Venice 3 nights, Florence 3 nights, Amalfi coast 4 nights, Rome 4 nights.
That's the order and amount of days I'd give each location if committed to doing all 4, and having 14 nights on the ground to work with. If you only have 12 nights on the ground in Italy, I'd cut the Amalfi Coast and save it for a future trip. That trip would look like:
Venice 3 nights, Florence 5 nights (including 1 or 2 day trips), Rome 4 nights
Most of us put Venice on the front end as flights out often leave very early in the AM; can cause some issues getting to the airport, and one has to get up at a lousy hour. Rome goes on the back end; should you hit a transport snag, the coast is not where you want to be the day you're flying home.
I'm a big fan of Florence and too often see new visitors cut it short. Then again, how much someone else will enjoy all that she has to offer depends on their interest in Renaissance art and architecture. We had no issue filling the better part of a week there with no day trips at all. Still, it is a great base for jaunts to Siena, Lucca, Pisa and some other locations so one doesn't HAVE to be the art dork that I am to settle nicely in for longer versus a shorter time. :O)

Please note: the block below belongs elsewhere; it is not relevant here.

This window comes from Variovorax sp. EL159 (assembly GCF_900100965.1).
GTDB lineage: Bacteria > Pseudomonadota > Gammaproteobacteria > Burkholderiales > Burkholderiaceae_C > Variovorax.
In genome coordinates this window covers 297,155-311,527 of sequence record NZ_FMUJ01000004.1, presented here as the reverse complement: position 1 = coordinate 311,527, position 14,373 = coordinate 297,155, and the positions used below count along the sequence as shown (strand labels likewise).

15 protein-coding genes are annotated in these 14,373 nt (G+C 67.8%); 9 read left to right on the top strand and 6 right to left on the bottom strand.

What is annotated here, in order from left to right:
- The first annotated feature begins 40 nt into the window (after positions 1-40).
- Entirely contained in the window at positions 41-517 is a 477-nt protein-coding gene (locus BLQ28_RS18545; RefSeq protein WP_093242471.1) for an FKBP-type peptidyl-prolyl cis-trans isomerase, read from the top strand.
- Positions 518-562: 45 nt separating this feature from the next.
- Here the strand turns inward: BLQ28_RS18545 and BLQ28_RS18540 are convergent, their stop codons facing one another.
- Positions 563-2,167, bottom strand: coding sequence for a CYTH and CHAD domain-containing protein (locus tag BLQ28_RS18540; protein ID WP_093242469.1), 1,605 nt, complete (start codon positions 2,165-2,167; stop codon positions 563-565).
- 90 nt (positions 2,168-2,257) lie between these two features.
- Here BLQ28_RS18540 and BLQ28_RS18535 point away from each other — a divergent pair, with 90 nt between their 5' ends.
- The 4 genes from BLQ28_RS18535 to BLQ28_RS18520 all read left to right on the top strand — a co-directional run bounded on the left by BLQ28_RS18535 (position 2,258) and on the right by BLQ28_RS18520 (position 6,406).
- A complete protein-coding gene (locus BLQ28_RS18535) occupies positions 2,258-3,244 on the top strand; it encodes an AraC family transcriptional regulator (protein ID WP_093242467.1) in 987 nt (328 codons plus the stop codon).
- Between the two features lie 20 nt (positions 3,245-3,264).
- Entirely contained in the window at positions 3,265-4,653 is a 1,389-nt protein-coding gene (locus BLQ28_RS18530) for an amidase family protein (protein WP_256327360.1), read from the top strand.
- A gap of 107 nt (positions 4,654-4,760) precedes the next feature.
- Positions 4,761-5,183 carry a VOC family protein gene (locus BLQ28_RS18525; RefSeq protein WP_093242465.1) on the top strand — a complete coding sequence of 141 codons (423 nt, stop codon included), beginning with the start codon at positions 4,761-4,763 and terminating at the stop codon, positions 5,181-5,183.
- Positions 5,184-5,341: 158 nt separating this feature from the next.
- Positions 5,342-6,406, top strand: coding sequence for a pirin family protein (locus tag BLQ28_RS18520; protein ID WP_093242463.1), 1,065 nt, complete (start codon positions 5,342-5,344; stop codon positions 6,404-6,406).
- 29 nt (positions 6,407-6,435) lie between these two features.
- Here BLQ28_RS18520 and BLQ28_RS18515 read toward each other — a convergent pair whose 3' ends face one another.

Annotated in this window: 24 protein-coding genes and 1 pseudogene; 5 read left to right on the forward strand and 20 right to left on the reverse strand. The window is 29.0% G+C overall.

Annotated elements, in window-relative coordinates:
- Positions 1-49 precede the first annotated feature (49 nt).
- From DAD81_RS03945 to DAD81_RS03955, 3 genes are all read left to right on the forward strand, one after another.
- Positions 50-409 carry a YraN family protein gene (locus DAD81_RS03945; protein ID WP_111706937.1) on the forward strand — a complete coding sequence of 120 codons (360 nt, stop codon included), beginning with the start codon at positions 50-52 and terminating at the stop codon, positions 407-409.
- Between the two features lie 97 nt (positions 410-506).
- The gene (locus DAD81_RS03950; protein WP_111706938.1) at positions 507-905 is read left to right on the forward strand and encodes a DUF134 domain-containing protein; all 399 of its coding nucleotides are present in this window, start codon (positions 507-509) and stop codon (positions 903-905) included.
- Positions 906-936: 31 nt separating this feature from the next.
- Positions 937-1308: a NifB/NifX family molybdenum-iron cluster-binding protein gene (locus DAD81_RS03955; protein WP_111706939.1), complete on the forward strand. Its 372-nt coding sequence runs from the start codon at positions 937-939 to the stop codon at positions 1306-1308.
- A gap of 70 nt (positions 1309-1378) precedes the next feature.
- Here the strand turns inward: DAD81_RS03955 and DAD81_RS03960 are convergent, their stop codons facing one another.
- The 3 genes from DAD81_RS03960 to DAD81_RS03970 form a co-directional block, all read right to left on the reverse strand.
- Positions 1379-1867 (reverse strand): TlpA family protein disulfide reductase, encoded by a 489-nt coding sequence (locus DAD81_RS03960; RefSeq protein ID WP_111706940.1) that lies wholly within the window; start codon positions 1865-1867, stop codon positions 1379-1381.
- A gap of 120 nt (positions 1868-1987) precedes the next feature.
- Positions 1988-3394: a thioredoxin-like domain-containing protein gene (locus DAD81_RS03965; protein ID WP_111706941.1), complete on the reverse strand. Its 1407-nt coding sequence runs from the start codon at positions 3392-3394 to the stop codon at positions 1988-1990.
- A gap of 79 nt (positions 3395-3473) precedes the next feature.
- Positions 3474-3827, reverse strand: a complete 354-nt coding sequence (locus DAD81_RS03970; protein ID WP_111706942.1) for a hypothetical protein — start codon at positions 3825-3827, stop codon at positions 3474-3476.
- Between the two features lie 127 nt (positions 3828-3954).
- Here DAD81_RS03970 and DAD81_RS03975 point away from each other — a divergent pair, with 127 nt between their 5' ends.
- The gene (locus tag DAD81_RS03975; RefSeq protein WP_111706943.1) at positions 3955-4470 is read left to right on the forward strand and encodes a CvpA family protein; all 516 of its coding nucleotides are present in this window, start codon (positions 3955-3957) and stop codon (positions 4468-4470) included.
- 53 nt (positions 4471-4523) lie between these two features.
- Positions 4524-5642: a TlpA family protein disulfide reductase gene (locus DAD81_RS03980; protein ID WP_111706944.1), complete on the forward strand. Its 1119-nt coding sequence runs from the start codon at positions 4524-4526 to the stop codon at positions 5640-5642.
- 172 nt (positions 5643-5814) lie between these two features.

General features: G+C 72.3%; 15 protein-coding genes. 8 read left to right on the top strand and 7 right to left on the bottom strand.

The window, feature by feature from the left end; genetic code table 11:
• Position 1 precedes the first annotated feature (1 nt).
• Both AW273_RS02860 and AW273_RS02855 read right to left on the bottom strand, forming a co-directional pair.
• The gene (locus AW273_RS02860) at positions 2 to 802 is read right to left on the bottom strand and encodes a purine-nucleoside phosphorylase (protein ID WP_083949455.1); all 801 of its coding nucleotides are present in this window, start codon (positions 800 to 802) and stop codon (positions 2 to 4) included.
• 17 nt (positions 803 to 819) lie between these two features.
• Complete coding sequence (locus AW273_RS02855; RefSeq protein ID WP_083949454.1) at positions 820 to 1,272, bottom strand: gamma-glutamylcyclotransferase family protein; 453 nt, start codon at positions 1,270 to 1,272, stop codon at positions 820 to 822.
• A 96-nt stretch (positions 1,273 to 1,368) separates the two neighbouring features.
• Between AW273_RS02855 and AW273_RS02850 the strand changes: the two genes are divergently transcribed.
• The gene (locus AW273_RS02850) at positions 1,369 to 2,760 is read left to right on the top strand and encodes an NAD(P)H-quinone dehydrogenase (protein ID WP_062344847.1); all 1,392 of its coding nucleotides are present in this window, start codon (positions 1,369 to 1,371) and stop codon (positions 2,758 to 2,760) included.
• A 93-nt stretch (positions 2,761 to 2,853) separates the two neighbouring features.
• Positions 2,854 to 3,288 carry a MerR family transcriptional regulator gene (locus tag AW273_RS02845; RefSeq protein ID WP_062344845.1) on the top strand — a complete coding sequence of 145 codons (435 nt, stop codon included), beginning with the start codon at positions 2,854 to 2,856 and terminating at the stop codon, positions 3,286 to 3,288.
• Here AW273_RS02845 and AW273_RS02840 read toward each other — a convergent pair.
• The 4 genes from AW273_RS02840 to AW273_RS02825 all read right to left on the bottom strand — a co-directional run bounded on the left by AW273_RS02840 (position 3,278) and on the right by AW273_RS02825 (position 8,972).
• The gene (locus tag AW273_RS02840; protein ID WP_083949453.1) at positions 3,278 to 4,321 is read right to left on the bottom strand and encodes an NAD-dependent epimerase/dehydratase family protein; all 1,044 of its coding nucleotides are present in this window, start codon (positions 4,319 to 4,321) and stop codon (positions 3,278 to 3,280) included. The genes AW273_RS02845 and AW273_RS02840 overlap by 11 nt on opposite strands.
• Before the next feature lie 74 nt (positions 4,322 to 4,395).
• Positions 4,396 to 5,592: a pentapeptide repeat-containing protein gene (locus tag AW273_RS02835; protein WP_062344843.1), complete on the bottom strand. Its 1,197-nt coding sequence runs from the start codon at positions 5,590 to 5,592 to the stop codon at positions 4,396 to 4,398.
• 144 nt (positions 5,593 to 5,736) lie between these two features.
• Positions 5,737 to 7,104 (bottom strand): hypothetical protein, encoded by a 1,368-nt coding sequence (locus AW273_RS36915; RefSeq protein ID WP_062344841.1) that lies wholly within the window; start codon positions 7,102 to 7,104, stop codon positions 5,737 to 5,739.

How to get around? Train, no question. Italian trains are comfortable and very efficient; you can generally get on one in the middle of one city and get off smack in the middle of another. If you can commit to a specific day and time to travel, you can also get some nice price breaks on tickets for the fastest of them if purchasing in advance. The "fast" trains are definitely how you'll want to get from Venice to Florence, and Florence to Rome. If taking day trips, there are a few exceptions, such as Florence> Siena, where bus is the recommended method.
If you keep the Amalfi, the better transport options depend on WHERE you are staying on the Amalfi or Sorrentine coasts; could be a combination of fast trains, slow commuter train, ferries, private drivers and/or buses. Whatever you choose, unless you're staying in Salerno, there is no DIRECT transport (meaning no change from one type of conveyance to another) to the Amalfi Coast via public transport.
This is a great introduction to train travel in Italy; highly recommend spending some time with it although I don't recommend using it to order tickets; we'll steer you to the best sources for that once you have your itinerary down.